Because there are no industry standards, setting coaching fees can feel like taking a stab in the dark. Are your coaching fees setting you up for success?
You may think that lower fees will get more coaching clients. They don’t. In fact, lower fees create a perception of lower value. Remember all that you’re bringing to the table and use the Integrity Approach to set smart coaching fees. Take into account both business and intuitive sensibilities, to set fees that support your financial goals and attract more invested clients as well.
There are two parts to the Integrity Approach: Do the Math and Listen for the Number. Use them together for a balanced perspective.
Do the Math
Take a “snapshot” of the relationship between the time you invest in your business and the income your business pays you. Time breaks down into billable and non-billable hours.
Billable time = time spent for which fees are paid.
Non-billable time = time spent for which no fees are paid, including:
- Marketing (unless your marketing pays you)
- Business development (your training, planning and innovation)
- Free coaching sessions (sample sessions or consults)
- Managing client records, billing & administration
- Travel for work
Use this step-by-step guide to determine your minimum hourly rate and monthly coaching retainer. I’ve provided an example.
STEP ONE: Calculate your gross revenue target by adding together your desired income and your estimated expenses.
Desired pre-tax income: $75,000 + Estimated business expense: $15,000
= Gross revenue target: $90,000
STEP TWO: Decide how many clients you can handle and estimate the non-billable hours. If you’re not certain how many non-billable hours you’ll spend on your business, estimate based on what you know now. As you gain more knowledge, re-calculate. Over time, you’ll become more efficient at both attracting and managing clients.
Number of clients: 15
Billable hours per week: 15
Non-billable hours per week: 25
STEP THREE: Calculate the billable hours per year, allowing for vacation time.
15 hours x 48 weeks = 720
STEP FOUR: Calculate your minimum hourly rate by dividing your gross revenue target by total billable hours. As you add in other coaching revenue streams, such as workshops, teleclasses, or group coaching, your minimum hourly rate gives you the baseline for what you will charge for those services as well.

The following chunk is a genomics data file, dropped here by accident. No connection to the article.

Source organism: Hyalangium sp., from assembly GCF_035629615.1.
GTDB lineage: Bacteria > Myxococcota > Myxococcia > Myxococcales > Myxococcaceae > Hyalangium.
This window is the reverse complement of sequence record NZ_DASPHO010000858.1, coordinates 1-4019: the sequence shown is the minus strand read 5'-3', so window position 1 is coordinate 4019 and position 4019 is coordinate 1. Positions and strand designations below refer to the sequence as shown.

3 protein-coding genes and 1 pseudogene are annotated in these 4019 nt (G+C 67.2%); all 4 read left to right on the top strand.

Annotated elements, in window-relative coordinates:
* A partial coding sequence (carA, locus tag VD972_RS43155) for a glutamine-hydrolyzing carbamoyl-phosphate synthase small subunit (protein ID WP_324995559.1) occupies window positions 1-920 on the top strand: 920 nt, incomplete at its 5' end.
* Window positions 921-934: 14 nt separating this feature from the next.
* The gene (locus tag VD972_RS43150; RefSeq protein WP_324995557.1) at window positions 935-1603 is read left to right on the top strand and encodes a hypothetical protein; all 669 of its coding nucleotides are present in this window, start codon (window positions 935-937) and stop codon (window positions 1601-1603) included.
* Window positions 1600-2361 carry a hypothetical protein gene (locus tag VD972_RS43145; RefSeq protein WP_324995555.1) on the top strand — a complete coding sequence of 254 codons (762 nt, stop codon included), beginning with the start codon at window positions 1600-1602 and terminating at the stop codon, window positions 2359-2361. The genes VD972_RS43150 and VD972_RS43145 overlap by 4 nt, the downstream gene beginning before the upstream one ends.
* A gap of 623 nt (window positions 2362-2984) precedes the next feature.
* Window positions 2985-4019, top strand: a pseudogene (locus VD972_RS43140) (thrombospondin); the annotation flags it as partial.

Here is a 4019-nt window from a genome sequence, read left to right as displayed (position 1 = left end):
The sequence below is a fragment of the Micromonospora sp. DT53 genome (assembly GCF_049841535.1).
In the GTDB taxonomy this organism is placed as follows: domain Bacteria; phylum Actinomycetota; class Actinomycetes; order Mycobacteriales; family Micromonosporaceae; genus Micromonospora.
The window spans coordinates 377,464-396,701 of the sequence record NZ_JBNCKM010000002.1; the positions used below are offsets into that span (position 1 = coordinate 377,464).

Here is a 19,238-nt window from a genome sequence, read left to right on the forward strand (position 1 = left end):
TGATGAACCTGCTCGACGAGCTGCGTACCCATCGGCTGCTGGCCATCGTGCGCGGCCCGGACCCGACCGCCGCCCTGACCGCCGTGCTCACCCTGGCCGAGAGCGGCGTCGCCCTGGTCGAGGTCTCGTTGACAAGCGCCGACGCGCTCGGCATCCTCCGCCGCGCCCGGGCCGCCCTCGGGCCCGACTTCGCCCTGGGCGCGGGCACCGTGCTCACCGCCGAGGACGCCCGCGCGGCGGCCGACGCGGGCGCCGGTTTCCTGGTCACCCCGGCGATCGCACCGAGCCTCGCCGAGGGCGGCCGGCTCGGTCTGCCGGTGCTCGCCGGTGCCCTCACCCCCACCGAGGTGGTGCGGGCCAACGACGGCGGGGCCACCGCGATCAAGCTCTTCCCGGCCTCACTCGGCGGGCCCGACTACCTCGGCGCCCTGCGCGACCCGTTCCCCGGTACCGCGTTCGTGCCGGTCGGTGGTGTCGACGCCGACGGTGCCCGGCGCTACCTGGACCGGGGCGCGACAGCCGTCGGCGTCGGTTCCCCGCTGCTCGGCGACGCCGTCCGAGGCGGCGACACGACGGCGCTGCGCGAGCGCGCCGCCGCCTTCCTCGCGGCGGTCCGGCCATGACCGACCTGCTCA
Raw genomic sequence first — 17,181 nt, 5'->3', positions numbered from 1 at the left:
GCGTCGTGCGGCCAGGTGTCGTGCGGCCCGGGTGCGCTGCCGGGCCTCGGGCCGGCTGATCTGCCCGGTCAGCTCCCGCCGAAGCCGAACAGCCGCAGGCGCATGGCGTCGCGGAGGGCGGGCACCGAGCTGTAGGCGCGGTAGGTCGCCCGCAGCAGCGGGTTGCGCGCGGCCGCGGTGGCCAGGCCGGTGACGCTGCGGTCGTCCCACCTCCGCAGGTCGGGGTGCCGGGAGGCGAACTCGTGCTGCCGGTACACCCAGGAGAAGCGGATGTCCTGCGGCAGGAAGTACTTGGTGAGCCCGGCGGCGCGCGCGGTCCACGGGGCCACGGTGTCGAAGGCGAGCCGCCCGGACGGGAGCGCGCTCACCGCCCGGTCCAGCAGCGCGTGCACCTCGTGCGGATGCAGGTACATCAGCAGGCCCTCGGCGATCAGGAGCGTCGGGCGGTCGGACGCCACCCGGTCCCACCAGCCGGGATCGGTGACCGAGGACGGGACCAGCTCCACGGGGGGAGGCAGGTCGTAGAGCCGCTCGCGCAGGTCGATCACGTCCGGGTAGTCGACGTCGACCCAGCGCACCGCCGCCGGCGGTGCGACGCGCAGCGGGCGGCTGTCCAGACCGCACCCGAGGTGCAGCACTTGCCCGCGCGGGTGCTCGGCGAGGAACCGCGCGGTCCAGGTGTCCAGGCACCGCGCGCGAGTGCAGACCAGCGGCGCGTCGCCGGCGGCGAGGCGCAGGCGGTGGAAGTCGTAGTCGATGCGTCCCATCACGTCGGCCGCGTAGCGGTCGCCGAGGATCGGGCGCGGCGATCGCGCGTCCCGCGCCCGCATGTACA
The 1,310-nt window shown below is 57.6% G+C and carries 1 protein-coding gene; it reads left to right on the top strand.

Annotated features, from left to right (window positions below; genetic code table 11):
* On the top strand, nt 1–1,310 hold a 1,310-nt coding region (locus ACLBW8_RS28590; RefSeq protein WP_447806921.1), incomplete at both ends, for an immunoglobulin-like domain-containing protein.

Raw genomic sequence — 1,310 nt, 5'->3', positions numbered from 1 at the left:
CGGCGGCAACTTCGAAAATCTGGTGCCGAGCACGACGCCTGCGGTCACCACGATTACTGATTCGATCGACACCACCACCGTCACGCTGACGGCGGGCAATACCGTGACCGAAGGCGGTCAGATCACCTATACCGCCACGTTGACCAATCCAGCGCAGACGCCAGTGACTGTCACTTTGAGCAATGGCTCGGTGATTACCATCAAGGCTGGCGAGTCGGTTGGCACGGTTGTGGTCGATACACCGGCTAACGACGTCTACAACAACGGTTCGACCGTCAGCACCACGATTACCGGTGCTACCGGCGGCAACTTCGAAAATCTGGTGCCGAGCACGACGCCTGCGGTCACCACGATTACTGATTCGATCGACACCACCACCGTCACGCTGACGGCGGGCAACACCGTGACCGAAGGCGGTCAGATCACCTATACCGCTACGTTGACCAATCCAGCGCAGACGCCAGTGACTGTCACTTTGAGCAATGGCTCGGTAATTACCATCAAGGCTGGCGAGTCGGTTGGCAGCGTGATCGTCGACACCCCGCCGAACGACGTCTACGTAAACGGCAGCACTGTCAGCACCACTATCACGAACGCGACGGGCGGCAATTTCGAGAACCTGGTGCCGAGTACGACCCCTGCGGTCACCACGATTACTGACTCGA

$90,000 divided by 720 = $125/hr
STEP FIVE: Calculate your minimum monthly coaching retainer by multiplying your minimum hourly rate by the number of billable hours per month per client. (To make this easy, I’ve based the amount of monthly time on three one-hour coaching sessions plus one additional client contact hour = 4 hours per month.)
$125 x 4 hours per month = $500/mo
Sound high? It’s not. This exercise can be eye opening the first time through. You might realize that you need to:
- Raise your monthly retainer for 1:1 coaching, which should be at a premium.
- Add lower-cost services, such as group coaching, that still cover your minimum hourly rate.
You may want fewer clients, shorter or more sessions. Do the math for your preferences now.
Listen for the Number
Doing the math has given you a practical understanding of how your coaching fee relates to your income goal, costs of doing business, and time with clients. Now check in with your intuition.
- Let go of assumptions about what your clients will pay. You do not know.
- Clear your mind of any attachment to outcome.
- Release any fears or concerns.
- Trust that you are enough and that your services are valuable.
- Then, ask yourself this question, and listen for the number that comes to you:
For my highest good, what is the best monthly retainer fee for my coaching?
What is the number you heard first? Hold that amount lightly as if you’re holding a butterfly in the palm of your hand. Will that number give you the income you desire?
Set your fees from a place of prosperity, leading with belief in the high value of your services. Then stick with those fees until it’s time to raise them. This will serve you and your clients.